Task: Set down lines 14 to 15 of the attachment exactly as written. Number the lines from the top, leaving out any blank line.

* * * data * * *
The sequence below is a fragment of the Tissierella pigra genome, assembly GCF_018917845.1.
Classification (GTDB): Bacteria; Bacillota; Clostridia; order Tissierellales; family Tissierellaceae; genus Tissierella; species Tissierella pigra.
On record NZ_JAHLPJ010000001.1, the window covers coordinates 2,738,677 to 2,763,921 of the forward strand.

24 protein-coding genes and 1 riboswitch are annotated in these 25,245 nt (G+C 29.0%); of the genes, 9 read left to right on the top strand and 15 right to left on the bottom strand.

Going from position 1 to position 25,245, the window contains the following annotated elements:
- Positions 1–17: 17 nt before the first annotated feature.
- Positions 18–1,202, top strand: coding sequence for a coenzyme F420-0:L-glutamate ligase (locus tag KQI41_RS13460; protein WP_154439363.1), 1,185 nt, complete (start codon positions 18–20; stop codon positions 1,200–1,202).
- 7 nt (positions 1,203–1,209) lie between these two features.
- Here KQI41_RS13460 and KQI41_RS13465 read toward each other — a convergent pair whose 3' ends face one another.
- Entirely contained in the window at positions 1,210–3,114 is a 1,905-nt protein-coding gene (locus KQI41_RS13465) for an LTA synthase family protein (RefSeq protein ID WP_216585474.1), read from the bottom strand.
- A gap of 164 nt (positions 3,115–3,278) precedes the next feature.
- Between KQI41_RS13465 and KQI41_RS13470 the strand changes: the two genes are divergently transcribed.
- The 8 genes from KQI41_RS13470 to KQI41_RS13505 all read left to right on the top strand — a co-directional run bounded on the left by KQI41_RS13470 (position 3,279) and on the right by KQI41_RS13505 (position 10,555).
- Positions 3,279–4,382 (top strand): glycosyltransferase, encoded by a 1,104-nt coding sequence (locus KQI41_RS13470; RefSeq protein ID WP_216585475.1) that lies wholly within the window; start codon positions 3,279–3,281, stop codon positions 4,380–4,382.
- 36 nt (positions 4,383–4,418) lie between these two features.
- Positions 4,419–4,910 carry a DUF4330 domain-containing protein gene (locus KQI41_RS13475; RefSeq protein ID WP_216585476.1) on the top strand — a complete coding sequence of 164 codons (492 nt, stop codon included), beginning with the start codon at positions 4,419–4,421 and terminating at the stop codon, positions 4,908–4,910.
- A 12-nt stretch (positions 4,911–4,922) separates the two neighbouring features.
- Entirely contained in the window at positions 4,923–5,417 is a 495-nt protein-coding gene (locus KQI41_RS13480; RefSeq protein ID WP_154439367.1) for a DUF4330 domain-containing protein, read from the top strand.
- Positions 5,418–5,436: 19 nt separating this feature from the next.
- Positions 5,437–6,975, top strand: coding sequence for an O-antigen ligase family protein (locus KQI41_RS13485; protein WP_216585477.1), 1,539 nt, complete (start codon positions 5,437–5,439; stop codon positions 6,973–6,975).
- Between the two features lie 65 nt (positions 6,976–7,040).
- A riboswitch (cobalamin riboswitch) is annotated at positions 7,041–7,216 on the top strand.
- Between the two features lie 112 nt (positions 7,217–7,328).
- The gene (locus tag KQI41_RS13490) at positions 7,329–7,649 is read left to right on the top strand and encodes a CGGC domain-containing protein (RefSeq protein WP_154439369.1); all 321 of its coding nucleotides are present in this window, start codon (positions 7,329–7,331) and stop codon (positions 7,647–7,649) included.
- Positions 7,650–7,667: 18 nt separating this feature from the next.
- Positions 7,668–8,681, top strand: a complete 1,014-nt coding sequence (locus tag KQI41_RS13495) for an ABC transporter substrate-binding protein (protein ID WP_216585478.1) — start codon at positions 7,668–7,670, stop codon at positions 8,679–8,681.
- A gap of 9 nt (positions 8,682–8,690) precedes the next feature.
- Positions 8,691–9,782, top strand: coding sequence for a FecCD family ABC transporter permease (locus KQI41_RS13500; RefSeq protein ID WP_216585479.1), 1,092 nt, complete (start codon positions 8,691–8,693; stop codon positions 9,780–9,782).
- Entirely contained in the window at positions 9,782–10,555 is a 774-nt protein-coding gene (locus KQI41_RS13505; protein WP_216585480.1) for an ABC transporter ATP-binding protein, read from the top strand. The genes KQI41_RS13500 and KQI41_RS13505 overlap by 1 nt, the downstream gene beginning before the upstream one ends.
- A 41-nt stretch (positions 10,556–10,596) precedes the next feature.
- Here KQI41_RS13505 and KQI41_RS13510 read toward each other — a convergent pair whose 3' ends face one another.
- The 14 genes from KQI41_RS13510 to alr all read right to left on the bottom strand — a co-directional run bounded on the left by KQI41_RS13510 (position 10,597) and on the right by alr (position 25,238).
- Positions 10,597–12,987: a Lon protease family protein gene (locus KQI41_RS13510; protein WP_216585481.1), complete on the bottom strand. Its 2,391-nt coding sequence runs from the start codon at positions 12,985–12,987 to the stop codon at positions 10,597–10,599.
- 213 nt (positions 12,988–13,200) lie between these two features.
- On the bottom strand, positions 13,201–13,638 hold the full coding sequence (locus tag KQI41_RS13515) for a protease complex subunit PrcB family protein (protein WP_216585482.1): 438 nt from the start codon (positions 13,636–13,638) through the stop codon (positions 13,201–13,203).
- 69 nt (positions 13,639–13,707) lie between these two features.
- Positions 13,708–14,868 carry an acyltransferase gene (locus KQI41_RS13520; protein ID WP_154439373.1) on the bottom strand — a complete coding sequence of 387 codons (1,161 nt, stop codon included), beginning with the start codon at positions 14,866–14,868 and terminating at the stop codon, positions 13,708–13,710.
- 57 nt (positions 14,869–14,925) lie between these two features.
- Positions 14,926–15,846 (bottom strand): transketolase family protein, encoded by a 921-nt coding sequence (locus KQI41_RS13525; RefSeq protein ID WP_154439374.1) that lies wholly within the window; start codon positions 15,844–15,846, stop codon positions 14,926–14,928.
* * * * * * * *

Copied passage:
- Positions 3,279–4,382 (top strand): glycosyltransferase, encoded by a 1,104-nt coding sequence (locus KQI41_RS13470; RefSeq protein ID WP_216585475.1) that lies wholly within the window; start codon positions 3,279–3,281, stop codon positions 4,380–4,382.
- 36 nt (positions 4,383–4,418) lie between these two features.